Not Even Oprah Can Save Weight Watchers: Company Reports $11 Million in Losses for Fourth Quarter

Oprah has been telling America for weeks about her love of bread, but those ads have yet to boost Weight Watchers’ membership
Not Even Oprah Can Save Weight Watchers: Company Reports $11 Million in Losses for Fourth Quarter

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Weight Watchers stocks fell nearly 30 percent after the company reported an unexpected loss of $11 million. 

You get a loss, and you get a loss — everybody gets a loss.

Despite landing one of the most powerful public influencers last fall, Weight Watchers has reported a drop of $11.3 million in the fourth quarter, making it the 12th consecutive quarter during which the company’s earnings dipped.

The long-running weight-loss company had been hopeful that joining forces with Oprah, who bought a 10 percent stake in the company and joined the diet program, would be enough to reverse its fortunes. In recent ads for the company, the multimedia mogul has returned to TV screens to express her all-consuming love of bread.

However, Weight Watchers also reported that its number of active subscribers continues to fall, suggesting that the thought of being on the same weight-loss program as Oprah just isn’t enough of a draw for potential clients.

Oprah herself, who reportedly made $72 million in a single day when she announced the partnership, lost an estimated $42 million when stocks fell nearly 30 percent overnight — but don’t worry about her — she still has $30 million in profit from her initial investment.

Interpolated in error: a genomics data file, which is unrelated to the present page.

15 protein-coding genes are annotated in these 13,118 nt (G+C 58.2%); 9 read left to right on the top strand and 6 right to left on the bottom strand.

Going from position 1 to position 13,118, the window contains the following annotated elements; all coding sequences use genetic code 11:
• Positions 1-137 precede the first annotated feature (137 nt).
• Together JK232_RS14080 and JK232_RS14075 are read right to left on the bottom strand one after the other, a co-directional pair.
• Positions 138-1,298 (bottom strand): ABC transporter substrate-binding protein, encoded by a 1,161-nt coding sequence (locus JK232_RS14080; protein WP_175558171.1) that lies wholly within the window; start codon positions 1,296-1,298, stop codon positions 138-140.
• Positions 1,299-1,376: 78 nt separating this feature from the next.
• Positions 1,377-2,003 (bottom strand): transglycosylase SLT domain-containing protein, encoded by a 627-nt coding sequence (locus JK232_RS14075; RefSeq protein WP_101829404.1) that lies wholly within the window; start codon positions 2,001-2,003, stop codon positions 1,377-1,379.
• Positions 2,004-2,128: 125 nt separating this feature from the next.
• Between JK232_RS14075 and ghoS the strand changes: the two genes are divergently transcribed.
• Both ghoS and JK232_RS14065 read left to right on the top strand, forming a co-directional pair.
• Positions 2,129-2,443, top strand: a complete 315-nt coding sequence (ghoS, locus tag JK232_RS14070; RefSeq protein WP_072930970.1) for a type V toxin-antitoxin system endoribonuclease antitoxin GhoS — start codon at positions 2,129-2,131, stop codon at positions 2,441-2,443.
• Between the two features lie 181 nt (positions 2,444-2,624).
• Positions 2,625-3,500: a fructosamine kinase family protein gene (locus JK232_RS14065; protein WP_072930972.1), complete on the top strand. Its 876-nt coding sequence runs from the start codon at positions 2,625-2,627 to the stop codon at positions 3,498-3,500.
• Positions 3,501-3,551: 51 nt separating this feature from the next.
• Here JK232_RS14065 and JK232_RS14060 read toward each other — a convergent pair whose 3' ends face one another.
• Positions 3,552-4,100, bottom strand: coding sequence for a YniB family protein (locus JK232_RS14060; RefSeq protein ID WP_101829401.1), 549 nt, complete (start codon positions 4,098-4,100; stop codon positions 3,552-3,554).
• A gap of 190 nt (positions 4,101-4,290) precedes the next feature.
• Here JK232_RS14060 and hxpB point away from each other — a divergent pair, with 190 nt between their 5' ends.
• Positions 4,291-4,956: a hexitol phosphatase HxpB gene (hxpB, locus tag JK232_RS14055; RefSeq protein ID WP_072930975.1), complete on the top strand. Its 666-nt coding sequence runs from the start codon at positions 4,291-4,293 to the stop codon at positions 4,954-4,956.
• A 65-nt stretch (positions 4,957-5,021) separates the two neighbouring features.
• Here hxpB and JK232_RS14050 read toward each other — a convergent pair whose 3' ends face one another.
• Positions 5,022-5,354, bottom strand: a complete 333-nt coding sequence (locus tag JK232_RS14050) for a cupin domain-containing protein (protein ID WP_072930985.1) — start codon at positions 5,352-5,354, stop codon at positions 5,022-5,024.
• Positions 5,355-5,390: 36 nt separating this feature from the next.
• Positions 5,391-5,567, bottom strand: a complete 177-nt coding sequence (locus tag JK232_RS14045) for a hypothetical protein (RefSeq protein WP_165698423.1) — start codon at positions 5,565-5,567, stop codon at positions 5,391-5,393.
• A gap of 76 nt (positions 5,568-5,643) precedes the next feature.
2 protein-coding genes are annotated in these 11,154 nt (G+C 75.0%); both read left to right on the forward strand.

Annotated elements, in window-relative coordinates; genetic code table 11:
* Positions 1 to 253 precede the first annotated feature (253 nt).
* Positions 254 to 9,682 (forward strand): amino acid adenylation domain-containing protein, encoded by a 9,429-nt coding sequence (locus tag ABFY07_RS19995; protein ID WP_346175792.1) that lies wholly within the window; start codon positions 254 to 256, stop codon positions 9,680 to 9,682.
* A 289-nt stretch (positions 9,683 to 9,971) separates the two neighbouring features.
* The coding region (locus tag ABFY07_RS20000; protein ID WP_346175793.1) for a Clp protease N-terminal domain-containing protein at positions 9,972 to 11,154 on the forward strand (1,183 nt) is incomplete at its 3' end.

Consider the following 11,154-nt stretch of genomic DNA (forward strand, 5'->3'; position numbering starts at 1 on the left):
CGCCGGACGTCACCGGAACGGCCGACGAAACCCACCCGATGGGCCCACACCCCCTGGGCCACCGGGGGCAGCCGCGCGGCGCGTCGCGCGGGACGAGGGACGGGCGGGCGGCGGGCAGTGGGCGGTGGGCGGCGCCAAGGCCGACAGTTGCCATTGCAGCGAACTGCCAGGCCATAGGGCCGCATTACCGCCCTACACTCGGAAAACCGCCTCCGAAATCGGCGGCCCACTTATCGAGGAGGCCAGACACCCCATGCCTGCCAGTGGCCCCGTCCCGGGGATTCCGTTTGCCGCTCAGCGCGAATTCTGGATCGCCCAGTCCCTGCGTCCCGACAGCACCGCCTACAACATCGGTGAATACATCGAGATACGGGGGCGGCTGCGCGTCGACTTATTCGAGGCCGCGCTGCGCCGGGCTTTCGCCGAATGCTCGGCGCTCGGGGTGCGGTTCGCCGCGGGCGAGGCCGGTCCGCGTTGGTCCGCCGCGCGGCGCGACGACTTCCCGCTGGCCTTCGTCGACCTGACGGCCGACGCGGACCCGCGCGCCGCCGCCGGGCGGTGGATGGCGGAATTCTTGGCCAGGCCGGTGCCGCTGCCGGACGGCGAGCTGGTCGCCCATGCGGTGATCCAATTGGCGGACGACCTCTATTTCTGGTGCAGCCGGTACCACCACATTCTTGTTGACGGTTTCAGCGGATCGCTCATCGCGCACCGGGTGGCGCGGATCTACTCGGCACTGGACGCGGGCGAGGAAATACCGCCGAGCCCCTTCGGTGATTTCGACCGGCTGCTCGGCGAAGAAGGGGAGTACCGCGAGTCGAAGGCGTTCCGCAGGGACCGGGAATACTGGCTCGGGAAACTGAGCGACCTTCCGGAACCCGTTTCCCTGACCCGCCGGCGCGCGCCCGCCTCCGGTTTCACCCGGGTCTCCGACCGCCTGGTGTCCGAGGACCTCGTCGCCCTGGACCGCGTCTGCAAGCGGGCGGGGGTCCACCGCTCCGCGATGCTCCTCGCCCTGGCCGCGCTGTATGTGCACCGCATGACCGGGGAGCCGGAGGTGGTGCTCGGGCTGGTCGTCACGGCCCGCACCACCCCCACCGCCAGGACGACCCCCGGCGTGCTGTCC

Just recently, Weight Watchers bragged about the efficacy of its diet program as researched by a team at the Indiana University School of Medicine, which found that Weight Watchers was an effective treatment for prediabetes. The legitimacy of the study, however, was quickly called into question as it was funded directly by Weight Watchers.

At the moment, the company remains hopeful that its new, Oprah-approved direction will yield results.

“Our trajectory is turning around,” CEO Jim Chambers said during a hopeful earnings call. “It takes time for revenue to catch up.”

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